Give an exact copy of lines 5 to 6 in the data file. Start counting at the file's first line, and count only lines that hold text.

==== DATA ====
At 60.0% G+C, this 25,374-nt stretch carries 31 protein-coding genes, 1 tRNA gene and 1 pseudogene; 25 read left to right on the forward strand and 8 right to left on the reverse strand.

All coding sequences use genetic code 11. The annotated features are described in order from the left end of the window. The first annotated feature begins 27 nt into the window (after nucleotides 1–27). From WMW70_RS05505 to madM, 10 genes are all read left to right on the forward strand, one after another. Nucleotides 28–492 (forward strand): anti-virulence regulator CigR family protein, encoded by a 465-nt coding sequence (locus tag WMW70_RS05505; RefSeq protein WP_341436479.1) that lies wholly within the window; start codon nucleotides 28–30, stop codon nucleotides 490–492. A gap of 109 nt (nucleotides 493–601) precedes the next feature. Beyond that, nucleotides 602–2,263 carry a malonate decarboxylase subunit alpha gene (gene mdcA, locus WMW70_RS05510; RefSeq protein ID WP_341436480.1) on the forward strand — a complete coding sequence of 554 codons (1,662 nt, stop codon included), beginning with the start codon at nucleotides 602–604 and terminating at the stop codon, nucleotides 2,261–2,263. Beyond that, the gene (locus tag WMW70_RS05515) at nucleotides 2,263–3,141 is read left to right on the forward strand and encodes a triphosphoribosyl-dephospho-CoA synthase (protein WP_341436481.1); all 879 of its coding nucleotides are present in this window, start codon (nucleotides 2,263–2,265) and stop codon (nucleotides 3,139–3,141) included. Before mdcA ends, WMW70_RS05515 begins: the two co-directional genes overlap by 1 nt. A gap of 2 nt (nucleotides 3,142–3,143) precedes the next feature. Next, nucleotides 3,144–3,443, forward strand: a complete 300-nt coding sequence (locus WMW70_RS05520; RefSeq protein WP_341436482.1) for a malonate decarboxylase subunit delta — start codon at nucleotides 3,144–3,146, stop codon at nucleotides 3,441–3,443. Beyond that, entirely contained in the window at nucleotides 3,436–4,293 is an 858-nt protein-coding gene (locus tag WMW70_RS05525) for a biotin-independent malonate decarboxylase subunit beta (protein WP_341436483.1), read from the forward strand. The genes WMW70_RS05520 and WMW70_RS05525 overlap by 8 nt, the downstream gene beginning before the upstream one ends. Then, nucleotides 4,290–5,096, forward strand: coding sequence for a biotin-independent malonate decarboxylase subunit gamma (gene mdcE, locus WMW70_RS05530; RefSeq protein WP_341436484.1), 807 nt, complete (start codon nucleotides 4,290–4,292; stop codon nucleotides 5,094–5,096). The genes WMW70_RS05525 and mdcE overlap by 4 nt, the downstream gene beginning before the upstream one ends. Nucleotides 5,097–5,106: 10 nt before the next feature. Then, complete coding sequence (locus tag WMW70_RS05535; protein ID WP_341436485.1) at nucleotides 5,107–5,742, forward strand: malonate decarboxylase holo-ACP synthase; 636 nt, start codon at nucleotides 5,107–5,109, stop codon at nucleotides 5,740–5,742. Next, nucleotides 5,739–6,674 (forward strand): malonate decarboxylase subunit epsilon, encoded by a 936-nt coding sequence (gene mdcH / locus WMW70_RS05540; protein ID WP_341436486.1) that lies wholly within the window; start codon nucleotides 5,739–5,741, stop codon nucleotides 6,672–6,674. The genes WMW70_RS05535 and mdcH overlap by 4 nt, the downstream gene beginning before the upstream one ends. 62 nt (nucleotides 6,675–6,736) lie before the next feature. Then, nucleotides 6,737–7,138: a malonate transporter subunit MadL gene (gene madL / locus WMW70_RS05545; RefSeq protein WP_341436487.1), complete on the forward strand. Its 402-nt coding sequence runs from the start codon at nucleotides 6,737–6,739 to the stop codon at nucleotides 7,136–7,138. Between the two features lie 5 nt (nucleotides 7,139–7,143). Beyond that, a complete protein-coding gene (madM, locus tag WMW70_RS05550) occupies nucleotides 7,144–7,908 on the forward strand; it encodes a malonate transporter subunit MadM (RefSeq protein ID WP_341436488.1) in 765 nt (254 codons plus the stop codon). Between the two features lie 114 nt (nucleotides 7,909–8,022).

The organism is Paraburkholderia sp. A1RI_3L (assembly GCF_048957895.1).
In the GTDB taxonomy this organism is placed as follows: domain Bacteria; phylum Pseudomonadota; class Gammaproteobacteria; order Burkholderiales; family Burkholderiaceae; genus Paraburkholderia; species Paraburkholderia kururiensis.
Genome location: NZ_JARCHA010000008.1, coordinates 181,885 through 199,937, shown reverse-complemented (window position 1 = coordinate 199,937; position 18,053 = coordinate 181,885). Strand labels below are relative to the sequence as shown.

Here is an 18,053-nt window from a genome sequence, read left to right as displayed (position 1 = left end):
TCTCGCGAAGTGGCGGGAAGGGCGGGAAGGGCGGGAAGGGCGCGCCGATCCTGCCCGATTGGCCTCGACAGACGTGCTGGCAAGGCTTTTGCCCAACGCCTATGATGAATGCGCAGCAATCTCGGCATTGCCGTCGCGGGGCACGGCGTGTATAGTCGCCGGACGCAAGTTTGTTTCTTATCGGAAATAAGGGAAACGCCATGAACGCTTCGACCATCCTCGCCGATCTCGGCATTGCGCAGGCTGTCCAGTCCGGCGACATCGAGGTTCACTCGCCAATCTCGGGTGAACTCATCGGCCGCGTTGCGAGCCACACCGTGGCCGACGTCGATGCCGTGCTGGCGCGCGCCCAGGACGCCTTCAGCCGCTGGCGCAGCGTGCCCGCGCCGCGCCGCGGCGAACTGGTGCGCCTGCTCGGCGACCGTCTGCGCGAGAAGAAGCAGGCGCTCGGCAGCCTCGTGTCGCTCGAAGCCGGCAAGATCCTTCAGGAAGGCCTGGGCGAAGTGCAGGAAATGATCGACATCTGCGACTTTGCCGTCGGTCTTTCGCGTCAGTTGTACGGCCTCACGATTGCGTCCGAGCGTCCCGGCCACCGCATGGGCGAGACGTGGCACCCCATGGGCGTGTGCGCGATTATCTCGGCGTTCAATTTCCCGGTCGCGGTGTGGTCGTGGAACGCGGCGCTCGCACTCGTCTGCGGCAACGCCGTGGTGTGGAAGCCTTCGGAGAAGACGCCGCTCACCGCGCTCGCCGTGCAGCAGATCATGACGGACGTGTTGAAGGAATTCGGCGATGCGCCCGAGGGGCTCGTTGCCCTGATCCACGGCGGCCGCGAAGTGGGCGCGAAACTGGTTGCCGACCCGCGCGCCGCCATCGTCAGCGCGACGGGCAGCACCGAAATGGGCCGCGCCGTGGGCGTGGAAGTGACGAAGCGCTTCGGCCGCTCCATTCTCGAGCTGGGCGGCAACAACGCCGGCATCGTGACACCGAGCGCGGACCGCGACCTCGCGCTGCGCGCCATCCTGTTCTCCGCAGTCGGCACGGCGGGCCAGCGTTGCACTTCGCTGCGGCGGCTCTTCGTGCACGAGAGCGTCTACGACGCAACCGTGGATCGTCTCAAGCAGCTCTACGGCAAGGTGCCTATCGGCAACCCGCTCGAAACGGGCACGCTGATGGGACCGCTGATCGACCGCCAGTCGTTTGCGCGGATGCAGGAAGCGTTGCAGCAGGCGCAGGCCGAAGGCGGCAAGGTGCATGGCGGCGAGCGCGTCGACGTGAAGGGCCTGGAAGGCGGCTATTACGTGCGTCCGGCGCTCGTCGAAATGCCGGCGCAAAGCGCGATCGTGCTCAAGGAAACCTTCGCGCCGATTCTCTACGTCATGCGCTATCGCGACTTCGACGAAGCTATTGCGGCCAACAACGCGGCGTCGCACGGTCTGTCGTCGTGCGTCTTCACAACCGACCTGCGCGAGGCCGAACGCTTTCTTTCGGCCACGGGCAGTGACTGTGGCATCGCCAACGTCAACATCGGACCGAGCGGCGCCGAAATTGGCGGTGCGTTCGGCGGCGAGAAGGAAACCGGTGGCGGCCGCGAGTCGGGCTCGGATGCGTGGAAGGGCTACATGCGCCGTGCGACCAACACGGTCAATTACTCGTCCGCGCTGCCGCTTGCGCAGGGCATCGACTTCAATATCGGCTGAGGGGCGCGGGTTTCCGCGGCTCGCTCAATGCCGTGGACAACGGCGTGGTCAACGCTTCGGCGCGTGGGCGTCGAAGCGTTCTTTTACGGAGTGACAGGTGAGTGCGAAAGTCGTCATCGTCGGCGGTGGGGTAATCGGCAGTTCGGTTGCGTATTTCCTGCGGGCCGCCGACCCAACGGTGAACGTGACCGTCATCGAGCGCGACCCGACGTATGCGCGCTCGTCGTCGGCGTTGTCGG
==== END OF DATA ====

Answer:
Genome location: NZ_JARCHA010000008.1, coordinates 181,885 through 199,937, shown reverse-complemented (window position 1 = coordinate 199,937; position 18,053 = coordinate 181,885). Strand labels below are relative to the sequence as shown.

Here is an 18,053-nt window from a genome sequence, read left to right as displayed (position 1 = left end):